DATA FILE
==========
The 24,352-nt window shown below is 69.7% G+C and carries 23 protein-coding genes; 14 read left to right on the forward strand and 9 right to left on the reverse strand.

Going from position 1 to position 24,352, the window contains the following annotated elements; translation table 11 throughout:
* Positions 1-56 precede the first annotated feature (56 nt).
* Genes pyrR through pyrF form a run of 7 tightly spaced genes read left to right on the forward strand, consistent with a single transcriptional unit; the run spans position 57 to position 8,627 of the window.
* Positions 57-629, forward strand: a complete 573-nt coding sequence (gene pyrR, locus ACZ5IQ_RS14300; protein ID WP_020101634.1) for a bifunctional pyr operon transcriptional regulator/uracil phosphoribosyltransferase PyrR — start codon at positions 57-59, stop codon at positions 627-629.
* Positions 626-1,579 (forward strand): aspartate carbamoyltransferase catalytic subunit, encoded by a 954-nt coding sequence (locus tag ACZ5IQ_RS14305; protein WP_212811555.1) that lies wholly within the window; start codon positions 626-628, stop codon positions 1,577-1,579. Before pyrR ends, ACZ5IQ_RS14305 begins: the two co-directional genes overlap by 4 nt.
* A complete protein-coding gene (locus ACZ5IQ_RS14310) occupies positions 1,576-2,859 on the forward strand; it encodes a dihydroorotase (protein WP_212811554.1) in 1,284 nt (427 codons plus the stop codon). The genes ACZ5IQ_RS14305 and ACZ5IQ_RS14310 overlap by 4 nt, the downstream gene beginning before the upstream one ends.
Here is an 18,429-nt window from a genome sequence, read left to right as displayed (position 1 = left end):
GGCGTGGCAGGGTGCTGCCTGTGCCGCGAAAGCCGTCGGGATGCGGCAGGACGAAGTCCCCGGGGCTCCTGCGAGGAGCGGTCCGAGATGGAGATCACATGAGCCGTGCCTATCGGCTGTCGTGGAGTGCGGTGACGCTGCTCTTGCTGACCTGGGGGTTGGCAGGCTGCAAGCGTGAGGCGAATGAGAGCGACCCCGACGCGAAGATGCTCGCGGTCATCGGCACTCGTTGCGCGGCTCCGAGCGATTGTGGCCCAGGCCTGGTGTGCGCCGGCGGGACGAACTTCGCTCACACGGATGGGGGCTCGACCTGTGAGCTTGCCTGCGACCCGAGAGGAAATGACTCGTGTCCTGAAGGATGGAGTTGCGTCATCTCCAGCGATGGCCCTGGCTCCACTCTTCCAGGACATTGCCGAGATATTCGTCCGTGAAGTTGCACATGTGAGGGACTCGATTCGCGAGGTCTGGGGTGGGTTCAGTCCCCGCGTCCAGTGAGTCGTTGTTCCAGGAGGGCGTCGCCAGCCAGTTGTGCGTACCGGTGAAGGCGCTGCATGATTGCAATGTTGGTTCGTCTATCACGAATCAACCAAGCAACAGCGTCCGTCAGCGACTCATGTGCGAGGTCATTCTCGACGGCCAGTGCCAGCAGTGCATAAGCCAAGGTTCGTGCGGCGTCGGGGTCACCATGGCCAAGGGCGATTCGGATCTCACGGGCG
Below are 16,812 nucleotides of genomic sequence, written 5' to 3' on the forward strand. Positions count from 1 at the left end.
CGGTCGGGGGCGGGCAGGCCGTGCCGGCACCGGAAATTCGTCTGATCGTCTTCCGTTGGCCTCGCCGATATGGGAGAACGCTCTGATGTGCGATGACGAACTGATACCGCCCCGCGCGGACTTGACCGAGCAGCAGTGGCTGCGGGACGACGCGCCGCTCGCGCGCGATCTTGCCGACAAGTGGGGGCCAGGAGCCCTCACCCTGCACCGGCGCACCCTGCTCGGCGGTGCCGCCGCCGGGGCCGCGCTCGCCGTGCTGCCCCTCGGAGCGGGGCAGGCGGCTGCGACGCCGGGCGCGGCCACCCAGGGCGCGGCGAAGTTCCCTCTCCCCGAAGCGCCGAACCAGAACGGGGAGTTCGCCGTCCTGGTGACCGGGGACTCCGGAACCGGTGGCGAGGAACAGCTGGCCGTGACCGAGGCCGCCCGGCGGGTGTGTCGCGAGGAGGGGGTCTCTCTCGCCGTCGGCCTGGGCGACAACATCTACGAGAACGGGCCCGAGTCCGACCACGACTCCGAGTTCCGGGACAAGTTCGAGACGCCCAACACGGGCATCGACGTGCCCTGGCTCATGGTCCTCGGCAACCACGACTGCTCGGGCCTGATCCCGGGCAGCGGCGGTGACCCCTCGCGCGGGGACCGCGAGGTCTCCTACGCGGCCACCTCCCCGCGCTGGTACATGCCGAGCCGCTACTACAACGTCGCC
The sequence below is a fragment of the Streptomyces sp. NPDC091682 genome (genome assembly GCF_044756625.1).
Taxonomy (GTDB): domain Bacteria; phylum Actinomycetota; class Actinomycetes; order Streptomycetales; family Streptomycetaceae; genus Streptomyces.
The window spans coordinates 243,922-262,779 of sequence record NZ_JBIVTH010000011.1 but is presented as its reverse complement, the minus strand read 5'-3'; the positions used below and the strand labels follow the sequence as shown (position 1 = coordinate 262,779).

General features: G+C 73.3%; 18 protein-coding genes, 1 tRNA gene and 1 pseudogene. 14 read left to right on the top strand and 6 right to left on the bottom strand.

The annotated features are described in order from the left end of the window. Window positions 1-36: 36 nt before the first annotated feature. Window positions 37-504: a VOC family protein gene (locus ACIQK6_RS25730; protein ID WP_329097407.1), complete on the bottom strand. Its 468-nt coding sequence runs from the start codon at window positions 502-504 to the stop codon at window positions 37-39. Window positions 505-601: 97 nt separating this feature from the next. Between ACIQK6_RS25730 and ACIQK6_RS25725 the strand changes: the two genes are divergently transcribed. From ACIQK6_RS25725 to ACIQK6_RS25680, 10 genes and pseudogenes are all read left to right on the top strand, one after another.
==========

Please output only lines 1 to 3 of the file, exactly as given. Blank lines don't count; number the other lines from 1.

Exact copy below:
The 24,352-nt window shown below is 69.7% G+C and carries 23 protein-coding genes; 14 read left to right on the forward strand and 9 right to left on the reverse strand.

Going from position 1 to position 24,352, the window contains the following annotated elements; translation table 11 throughout:
* Positions 1-56 precede the first annotated feature (56 nt).